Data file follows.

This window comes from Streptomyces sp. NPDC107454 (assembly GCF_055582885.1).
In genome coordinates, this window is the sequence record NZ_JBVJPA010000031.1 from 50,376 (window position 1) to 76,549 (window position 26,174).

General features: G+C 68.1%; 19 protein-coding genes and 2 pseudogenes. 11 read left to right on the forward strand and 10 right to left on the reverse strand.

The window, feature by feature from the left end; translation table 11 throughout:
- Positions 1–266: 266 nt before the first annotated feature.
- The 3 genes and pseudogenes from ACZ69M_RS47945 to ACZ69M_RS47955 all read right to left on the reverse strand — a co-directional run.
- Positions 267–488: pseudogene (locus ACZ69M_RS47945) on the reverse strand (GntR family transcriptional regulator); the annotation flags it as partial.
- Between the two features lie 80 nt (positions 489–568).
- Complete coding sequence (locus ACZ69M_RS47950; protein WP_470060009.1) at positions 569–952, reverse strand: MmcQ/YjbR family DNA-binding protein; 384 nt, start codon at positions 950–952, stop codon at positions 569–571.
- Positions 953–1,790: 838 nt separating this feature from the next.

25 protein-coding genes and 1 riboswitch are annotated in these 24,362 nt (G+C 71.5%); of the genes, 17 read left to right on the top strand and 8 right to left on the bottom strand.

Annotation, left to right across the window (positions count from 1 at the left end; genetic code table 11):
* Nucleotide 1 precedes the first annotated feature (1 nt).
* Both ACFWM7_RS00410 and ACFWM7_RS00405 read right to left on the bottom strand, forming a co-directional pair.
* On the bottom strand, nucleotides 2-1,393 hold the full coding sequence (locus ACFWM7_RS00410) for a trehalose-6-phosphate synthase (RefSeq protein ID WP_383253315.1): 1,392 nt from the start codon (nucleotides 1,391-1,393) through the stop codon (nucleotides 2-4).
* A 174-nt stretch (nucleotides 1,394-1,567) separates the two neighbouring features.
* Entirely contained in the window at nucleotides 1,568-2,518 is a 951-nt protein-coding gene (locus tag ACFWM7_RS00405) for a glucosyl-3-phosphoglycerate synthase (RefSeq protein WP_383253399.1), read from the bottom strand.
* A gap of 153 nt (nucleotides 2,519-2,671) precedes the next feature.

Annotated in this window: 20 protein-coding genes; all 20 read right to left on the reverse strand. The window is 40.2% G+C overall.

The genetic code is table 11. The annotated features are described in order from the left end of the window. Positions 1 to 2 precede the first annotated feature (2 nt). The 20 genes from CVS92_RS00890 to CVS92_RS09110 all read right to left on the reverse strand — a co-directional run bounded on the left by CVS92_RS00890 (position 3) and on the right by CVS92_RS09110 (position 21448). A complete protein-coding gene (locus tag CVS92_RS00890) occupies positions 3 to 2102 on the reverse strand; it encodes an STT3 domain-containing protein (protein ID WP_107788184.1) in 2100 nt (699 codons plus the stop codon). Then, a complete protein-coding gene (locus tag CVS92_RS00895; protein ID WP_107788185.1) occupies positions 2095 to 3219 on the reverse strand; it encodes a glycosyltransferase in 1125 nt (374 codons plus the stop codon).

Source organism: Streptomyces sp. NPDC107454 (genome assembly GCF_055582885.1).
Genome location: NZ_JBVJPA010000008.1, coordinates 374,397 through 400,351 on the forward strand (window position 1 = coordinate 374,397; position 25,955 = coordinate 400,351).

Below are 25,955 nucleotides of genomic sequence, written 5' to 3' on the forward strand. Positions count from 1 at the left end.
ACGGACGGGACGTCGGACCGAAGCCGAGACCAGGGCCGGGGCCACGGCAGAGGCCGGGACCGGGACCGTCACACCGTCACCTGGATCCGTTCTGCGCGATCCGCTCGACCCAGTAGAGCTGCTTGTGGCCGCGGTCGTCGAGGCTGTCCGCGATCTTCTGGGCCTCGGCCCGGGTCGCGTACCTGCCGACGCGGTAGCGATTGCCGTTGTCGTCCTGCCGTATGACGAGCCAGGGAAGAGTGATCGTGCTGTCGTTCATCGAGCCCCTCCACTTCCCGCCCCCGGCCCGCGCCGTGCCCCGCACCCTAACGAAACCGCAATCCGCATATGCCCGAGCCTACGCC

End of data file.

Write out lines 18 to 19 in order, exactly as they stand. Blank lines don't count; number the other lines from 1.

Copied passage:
* A gap of 153 nt (nucleotides 2,519-2,671) precedes the next feature.

Annotated in this window: 20 protein-coding genes; all 20 read right to left on the reverse strand. The window is 40.2% G+C overall.